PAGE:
Want To Lose Some Weight? Try Sleeping More.

Findings from a randomized controlled trial reported in JAMA Internal Medicine today show that among short sleepers, adding sleep decreased calorie intake and led to some weight loss.

Findings from a randomized controlled trial reported in JAMA Internal Medicine today show that among short sleepers, adding sleep decreased calorie intake and led to some weight loss.

Diets, more diets, exercise, apps — there is seemingly no end to the ways that people try to lose weight. According to the results of a randomized controlled trial reported today in JAMA Internal Medicine, simply getting more sleep might be added to that list.

Study volunteers in the trial who were randomized to the “sleep extension” group had a sizable decrease in energy intake compared with the control group (270 calories per day versus 147). Those in the sleep extension group lost a little bit of weight (1 pound) while those whose sleep did not change gained weight (.8 pounds). There was no difference between the groups when it came to energy expenditure.

The researchers calculated that each one-hour increase in sleep duration was associated with a decrease in energy intake of about 162 calories.

Because the study was relatively short — just two weeks after a two-week baseline period — and small — 80 volunteers — the results should be interpreted with a good deal of caution. Other studies have also found connections between the sleep and bodyweight. But, as Esra Tasali, M.D., and her colleagues at the University of Chicago noted, the strength of their findings is that they came from a randomized controlled trial, not an observational study that might be confounded, and that the people’s sleep was objectively monitored at home in a “real-world” setting, not a sleep lab .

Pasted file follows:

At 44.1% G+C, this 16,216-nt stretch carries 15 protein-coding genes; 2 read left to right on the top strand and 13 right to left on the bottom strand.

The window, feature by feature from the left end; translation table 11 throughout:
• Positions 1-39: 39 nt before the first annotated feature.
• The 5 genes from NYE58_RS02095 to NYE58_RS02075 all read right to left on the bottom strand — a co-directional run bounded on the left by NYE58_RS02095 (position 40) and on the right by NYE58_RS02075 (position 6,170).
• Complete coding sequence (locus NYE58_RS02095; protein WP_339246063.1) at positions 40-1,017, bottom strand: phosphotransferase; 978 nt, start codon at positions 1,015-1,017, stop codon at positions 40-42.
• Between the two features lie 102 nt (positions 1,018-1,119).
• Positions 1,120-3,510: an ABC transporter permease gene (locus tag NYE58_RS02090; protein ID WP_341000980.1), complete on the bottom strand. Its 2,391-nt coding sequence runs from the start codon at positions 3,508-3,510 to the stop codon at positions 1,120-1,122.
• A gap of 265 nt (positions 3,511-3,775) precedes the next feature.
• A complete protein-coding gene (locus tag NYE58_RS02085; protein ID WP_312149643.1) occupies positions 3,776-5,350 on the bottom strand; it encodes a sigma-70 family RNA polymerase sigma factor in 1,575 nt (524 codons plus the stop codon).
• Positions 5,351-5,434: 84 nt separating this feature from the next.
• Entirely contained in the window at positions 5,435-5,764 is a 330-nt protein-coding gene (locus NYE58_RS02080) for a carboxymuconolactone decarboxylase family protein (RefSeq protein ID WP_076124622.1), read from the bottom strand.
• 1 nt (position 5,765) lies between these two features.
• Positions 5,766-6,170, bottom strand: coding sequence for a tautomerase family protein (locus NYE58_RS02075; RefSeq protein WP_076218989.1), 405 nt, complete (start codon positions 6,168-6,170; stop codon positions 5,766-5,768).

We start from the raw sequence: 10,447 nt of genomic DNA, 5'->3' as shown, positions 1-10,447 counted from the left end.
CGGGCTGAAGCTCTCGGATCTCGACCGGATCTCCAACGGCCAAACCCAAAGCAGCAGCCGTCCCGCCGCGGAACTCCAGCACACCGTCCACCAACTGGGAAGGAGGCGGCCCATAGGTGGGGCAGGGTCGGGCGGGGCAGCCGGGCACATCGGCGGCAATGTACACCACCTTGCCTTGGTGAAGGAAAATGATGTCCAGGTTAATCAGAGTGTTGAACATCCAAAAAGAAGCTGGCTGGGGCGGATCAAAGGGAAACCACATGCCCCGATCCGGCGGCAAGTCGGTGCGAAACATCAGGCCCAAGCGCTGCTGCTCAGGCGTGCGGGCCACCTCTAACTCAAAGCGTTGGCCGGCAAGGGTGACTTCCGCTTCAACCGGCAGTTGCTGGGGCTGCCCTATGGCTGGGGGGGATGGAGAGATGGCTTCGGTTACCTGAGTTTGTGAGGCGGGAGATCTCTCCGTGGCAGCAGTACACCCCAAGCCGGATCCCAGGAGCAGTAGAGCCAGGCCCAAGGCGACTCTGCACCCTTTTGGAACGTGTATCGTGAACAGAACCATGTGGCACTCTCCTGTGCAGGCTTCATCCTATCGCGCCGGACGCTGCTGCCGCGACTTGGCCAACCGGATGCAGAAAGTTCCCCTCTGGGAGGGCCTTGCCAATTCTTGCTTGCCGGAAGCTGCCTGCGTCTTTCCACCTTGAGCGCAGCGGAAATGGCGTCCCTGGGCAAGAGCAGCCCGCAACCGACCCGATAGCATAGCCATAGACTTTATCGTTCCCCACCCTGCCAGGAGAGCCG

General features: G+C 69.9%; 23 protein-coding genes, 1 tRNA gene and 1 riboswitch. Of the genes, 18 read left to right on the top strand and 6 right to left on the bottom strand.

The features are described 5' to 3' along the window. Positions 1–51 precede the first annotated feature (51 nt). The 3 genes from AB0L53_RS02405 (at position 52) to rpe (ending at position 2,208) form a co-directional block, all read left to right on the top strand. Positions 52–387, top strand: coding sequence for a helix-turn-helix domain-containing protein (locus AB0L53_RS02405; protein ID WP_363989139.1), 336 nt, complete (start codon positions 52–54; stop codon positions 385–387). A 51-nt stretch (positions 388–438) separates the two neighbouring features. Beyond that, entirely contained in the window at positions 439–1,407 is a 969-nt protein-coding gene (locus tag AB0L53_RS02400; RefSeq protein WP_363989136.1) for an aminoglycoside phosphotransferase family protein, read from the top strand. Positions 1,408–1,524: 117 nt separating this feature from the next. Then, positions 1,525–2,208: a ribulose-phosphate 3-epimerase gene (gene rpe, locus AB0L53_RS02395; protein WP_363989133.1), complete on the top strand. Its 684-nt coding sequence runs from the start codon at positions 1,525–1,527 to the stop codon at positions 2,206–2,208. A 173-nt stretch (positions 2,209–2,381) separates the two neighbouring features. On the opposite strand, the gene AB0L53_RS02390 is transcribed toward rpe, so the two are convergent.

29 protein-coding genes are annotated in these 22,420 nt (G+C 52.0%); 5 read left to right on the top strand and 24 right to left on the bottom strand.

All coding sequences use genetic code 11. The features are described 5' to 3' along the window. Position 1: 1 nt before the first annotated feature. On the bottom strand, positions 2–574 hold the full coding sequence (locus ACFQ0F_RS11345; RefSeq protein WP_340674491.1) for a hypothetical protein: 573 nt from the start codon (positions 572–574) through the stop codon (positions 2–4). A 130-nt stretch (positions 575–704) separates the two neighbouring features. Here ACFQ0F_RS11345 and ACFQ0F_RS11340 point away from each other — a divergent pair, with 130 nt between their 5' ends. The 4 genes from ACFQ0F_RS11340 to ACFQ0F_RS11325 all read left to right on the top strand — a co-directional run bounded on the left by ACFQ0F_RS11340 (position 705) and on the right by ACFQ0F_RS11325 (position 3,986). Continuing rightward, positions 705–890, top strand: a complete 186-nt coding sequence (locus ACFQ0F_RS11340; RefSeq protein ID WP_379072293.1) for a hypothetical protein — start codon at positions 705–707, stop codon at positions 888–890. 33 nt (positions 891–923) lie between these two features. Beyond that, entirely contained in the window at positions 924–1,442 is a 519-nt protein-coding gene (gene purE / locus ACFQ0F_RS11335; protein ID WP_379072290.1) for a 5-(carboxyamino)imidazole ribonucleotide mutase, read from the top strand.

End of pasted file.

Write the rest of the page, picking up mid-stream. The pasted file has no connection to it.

“Along with a healthy diet and regular physical activity, healthy sleep habits should be integrated into public messages to help reduce the risk of obesity and related conditions,” Tasali and her colleagues wrote in discussion section of their study in JAMA Internal Medicine.

The participants in this trial were overweight (a BMI of between 25 and 29.9) and self-reported sleeping less than 6.5 hours per night. Their short-sleep habits were confirmed prior by a week of wrist actigraphy, devices worn on the wrist that sense motion and therefore how long a person is sleeping.

The intervention group received sleep hygiene counseling, and wrist actigraphy showed that the amount they slept per night increased by 1.2 hoursHere is a chart in the JAMA Internal Medicine article that shows the increase in the sleeping time (the sleep extension period) of volunteers randomized to get sleep hygiene advice compared with the control group.

To mitigate selection bias, the researchers were vague about the purposes of the trial while they tried to recruit patients. The control group was blinded to the purpose until the end of the study.